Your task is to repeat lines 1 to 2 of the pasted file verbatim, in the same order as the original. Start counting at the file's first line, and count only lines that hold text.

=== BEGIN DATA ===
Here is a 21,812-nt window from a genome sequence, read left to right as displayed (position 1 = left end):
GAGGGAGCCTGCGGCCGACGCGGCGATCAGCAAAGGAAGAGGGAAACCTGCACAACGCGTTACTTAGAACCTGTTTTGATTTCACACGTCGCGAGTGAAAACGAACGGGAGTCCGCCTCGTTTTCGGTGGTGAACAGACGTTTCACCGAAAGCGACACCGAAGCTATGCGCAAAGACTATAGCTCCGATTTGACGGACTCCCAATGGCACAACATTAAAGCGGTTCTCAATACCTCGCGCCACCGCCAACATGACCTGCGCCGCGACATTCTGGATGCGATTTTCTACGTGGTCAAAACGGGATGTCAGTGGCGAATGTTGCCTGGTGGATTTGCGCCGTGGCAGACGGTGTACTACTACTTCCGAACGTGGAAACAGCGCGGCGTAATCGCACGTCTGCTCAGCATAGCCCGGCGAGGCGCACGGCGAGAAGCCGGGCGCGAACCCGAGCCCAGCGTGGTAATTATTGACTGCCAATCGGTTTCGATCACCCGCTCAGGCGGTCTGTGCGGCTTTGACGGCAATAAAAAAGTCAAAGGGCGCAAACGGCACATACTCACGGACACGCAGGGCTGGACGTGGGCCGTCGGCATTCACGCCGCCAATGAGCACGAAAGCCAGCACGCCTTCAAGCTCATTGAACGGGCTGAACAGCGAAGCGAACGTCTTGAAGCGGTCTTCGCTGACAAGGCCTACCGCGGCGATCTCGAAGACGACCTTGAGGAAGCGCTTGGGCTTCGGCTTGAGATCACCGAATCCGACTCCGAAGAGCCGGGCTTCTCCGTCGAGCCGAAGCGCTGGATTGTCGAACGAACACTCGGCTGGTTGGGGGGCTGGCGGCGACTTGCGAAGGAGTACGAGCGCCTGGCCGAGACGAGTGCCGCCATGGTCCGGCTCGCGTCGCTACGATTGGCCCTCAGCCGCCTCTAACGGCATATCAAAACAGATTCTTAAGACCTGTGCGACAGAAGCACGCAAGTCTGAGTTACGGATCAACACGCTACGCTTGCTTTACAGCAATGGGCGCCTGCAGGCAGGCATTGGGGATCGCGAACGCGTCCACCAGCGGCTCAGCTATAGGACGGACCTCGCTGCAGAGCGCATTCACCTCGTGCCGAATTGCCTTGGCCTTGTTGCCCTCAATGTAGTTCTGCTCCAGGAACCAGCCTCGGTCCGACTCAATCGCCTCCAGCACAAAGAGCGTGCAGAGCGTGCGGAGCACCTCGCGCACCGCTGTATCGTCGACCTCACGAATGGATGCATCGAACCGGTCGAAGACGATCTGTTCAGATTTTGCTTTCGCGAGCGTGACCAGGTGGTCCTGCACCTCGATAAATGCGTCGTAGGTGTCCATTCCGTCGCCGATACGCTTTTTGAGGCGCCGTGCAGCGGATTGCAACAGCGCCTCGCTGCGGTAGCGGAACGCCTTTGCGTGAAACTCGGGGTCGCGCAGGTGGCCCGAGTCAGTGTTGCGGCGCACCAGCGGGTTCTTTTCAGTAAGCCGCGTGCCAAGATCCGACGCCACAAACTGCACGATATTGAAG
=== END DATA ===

Here is a 21,812-nt window from a genome sequence, read left to right as displayed (position 1 = left end):
GAGGGAGCCTGCGGCCGACGCGGCGATCAGCAAAGGAAGAGGGAAACCTGCACAACGCGTTACTTAGAACCTGTTTTGATTTCACACGTCGCGAGTGAAAACGAACGGGAGTCCGCCTCGTTTTCGGTGGTGAACAGACGTTTCACCGAAAGCGACACCGAAGCTATGCGCAAAGACTATAGCTCCGATTTGACGGACTCCCAATGGCACAACATTAAAGCGGTTCTCAATACCTCGCGCCACCGCCAACATGACCTGCGCCGCGACATTCTGGATGCGATTTTCTACGTGGTCAAAACGGGATGTCAGTGGCGAATGTTGCCTGGTGGATTTGCGCCGTGGCAGACGGTGTACTACTACTTCCGAACGTGGAAACAGCGCGGCGTAATCGCACGTCTGCTCAGCATAGCCCGGCGAGGCGCACGGCGAGAAGCCGGGCGCGAACCCGAGCCCAGCGTGGTAATTATTGACTGCCAATCGGTTTCGATCACCCGCTCAGGCGGTCTGTGCGGCTTTGACGGCAATAAAAAAGTCAAAGGGCGCAAACGGCACATACTCACGGACACGCAGGGCTGGACGTGGGCCGTCGGCATTCACGCCGCCAATGAGCACGAAAGCCAGCACGCCTTCAAGCTCATTGAACGGGCTGAACAGCGAAGCGAACGTCTTGAAGCGGTCTTCGCTGACAAGGCCTACCGCGGCGATCTCGAAGACGACCTTGAGGAAGCGCTTGGGCTTCGGCTTGAGATCACCGAATCCGACTCCGAAGAGCCGGGCTTCTCCGTCGAGCCGAAGCGCTGGATTGTCGAACGAACACTCGGCTGGTTGGGGGGCTGGCGGCGACTTGCGAAGGAGTACGAGCGCCTGGCCGAGACGAGTGCCGCCATGGTCCGGCTCGCGTCGCTACGATTGGCCCTCAGCCGCCTCTAACGGCATATCAAAACAGATTCTTAAGACCTGTGCGACAGAAGCACGCAAGTCTGAGTTACGGATCAACACGCTACGCTTGCTTTACAGCAATGGGCGCCTGCAGGCAGGCATTGGGGATCGCGAACGCGTCCACCAGCGGCTCAGCTATAGGACGGACCTCGCTGCAGAGCGCATTCACCTCGTGCCGAATTGCCTTGGCCTTGTTGCCCTCAATGTAGTTCTGCTCCAGGAACCAGCCTCGGTCCGACTCAATCGCCTCCAGCACAAAGAGCGTGCAGAGCGTGCGGAGCACCTCGCGCACCGCTGTATCGTCGACCTCACGAATGGATGCATCGAACCGGTCGAAGACGATCTGTTCAGATTTTGCTTTCGCGAGCGTGACCAGGTGGTCCTGCACCTCGATAAATGCGTCGTAGGTGTCCATTCCGTCGCCGATACGCTTTTTGAGGCGCCGTGCAGCGGATTGCAACAGCGCCTCGCTGCGGTAGCGGAACGCCTTTGCGTGAAACTCGGGGTCGCGCAGGTGGCCCGAGTCAGTGTTGCGGCGCACCAGCGGGTTCTTTTCAGTAAGCCGCGTGCCAAGATCCGACGCCACAAACTGCACGATATTGAAG